Battle of Mutina

Infobox Military Conflict

conflict=Battle of Mutina
date= April 21, 43 BC
place=Northern Italy
result=Republican victory
combatant1=Roman Republic
combatant2=Mark Antony's forces
commander1=Aulus Hirtius
commander2=Mark Antony
The Battle of Mutina was fought on April 21, 43 BC between the forces of Marc Antony and the forces of Gaius Vibius Pansa Caetronianus and Aulus Hirtius, who were providing aid to one of Caesar's assassins, Decimus Junius Brutus Albinus.


Around one year after Julius Caesar's murder, negotiations between the Roman Senate and Antony broke off. Antony gathered his legions and marched against one of the assassins Decimus Junius Brutus Albinus, who was governor of Cisalpine Gaul.

Mark Antony had Decimus Brutus confined around "Mutina" (modern Modena), just south of the Padus (Po) River on the via Aemilia. Pansa was sent north from Rome to link with Hirtius and Octavian in order to provide Brutus with aid. On April 14, Antony's legions collided with those of Pansa, in the village of Forum Gallorum. In the ensuing Battle of Forum Gallorum, Pansa's troops were routed and the general mortally wounded. However, instead of gaining a decisive victory, Antony was forced to withdraw when reinforcements under Hirtius crashed into his own exhausted ranks.

The battle

Six days after Forum Gallorum, the two armies met again in the vicinity of Mutina. Octavian's forces were now present and fought on the side of the remaining consul Hirtius. Antony was defeated again, but Hirtius himself was killed, leaving the army and republic leaderless. Hirtius died during the attack of Antony's camp. Octavian recovered his body and according to Suetonius, "in the thick of the fight, when the eagle-bearer of his legion was sorely wounded, he shouldered the eagle and carried it for some time." And now with a pro-praetorian imperium, he gained the deceased consul's legions.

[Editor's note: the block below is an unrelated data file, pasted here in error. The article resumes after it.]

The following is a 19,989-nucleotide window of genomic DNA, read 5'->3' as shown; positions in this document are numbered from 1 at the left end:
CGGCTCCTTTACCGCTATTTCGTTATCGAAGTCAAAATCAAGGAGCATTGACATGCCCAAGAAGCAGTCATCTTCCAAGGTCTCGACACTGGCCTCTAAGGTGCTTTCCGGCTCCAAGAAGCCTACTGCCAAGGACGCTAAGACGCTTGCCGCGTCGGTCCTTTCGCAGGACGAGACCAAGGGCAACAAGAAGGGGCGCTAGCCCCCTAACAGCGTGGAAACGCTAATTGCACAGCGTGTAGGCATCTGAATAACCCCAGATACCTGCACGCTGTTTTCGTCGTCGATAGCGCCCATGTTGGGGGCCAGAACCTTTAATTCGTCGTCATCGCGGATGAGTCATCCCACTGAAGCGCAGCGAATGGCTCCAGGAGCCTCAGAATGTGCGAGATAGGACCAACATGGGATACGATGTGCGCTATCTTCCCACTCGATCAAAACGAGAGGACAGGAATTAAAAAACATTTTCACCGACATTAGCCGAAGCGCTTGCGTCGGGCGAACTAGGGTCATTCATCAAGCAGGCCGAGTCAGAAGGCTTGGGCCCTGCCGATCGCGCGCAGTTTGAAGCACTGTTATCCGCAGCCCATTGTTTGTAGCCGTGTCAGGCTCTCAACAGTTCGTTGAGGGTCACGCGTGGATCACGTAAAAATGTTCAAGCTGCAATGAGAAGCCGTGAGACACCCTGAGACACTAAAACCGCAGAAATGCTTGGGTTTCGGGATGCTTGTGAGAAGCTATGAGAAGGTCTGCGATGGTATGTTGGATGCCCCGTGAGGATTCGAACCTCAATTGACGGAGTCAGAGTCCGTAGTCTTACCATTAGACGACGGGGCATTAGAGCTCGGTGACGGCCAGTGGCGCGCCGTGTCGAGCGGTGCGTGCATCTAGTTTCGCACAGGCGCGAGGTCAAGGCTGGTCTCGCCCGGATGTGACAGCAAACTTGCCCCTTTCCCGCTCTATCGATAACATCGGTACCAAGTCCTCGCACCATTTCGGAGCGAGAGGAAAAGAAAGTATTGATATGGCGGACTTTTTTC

Mutina is essentially where Octavian turns from an inferior young man to an equal of Antony. Soon after the battle, a truce was formed between Antony and Octavian at Bologna leading eventually to the Second Triumvirate with Marcus Aemilius Lepidus, Octavian and Marc Antony. They would set aside their differences and turn on the Senators involved in Caesar's assassination while assuming a 3-way dictatorship. Eventually in the ensuing power struggles many years later, Octavian would defeat Antony and Cleopatra at Actium in 31 BC and usher in the Principate, but Mutina was the milestone where Octavian first established himself as a force to be reckoned with. Without this victory, Octavian might never have achieved the prestige necessary to be looked upon as Caesar's successor, and the stability of the Empire might never have been established in the lasting manner which Octavian had decided for it.

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